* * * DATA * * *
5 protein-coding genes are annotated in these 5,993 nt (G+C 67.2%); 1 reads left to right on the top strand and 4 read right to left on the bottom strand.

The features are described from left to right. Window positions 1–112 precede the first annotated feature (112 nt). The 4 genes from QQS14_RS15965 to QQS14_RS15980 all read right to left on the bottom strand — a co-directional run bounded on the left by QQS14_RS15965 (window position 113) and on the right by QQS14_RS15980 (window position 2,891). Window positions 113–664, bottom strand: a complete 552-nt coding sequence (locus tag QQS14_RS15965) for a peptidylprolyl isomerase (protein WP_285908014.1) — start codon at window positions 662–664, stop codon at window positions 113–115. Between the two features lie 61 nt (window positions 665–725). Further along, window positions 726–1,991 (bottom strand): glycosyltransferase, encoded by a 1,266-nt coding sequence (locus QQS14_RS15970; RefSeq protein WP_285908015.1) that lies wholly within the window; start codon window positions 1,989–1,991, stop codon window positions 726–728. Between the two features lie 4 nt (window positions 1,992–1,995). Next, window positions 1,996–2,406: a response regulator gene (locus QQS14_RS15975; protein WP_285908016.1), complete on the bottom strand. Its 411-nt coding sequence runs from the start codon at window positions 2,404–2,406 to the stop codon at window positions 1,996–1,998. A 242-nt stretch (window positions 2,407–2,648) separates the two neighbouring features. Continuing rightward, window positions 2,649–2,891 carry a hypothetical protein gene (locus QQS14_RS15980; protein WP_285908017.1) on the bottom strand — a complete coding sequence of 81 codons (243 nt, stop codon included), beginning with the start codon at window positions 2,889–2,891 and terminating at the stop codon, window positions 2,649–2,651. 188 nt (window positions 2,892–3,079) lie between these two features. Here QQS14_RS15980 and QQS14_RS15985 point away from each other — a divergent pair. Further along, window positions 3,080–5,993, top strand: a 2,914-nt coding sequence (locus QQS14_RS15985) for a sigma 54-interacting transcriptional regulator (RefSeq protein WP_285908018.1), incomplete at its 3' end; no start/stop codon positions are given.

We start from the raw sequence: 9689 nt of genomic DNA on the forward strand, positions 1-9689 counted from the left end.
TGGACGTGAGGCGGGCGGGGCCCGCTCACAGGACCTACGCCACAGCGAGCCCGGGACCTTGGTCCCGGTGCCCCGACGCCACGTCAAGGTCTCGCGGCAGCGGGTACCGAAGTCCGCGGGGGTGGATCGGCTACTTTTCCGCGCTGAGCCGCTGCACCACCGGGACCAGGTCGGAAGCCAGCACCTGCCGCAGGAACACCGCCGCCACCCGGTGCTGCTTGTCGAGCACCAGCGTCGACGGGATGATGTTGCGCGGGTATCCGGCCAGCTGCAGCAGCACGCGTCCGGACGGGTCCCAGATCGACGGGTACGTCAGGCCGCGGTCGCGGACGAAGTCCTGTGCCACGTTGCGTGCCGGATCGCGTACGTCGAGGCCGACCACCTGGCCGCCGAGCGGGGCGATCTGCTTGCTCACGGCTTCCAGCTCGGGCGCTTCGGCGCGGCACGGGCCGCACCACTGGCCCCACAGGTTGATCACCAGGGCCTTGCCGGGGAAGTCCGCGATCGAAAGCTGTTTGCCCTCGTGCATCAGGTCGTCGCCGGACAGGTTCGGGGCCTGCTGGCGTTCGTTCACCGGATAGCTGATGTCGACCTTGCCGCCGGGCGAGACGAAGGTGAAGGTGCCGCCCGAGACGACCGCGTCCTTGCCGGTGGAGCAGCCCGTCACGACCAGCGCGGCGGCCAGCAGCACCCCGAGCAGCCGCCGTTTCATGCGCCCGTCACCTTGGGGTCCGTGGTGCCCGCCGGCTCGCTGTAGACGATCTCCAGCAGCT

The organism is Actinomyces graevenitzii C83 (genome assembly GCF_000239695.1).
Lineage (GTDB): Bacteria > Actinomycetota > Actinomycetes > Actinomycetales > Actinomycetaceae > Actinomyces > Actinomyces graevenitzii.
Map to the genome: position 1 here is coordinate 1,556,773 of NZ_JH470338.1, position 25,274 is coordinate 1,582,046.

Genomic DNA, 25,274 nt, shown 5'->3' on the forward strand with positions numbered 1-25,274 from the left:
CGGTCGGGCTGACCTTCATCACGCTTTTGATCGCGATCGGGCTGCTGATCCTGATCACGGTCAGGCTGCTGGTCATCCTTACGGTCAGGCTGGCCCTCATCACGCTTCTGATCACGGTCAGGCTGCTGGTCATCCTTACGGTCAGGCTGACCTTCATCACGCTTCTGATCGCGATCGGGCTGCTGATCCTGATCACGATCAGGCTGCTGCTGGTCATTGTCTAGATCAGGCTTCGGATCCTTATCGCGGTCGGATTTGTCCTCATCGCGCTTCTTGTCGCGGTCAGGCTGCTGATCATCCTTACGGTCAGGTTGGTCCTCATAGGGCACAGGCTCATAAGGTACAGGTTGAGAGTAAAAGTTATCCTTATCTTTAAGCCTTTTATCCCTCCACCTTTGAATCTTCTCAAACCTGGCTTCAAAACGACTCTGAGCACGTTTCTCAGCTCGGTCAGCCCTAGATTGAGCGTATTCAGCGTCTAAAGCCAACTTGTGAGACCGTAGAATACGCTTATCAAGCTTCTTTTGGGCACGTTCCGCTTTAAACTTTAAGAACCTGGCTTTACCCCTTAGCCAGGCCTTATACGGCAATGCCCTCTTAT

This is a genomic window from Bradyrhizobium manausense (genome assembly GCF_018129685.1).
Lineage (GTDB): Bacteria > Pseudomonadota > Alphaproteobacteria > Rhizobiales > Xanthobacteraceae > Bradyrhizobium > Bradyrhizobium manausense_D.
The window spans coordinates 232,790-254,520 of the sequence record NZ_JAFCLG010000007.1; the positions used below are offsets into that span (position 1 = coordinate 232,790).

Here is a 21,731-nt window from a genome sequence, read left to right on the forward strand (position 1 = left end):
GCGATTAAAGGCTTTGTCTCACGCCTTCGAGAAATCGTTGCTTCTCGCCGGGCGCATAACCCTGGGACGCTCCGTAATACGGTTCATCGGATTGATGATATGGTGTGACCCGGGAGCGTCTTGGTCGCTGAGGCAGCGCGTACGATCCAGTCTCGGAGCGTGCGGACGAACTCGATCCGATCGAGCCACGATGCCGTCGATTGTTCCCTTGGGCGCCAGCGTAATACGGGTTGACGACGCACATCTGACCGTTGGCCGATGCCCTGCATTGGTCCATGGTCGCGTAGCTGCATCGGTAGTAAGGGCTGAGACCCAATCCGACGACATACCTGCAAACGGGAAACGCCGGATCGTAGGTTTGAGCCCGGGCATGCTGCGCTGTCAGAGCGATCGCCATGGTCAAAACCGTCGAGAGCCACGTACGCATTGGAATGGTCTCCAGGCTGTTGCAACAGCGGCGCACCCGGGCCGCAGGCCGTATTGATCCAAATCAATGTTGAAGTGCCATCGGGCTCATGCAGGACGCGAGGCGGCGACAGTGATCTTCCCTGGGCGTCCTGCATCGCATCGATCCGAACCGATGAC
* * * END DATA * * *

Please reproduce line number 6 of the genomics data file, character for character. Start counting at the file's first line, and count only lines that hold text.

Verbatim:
Lineage (GTDB): Bacteria > Actinomycetota > Actinomycetes > Actinomycetales > Actinomycetaceae > Actinomyces > Actinomyces graevenitzii.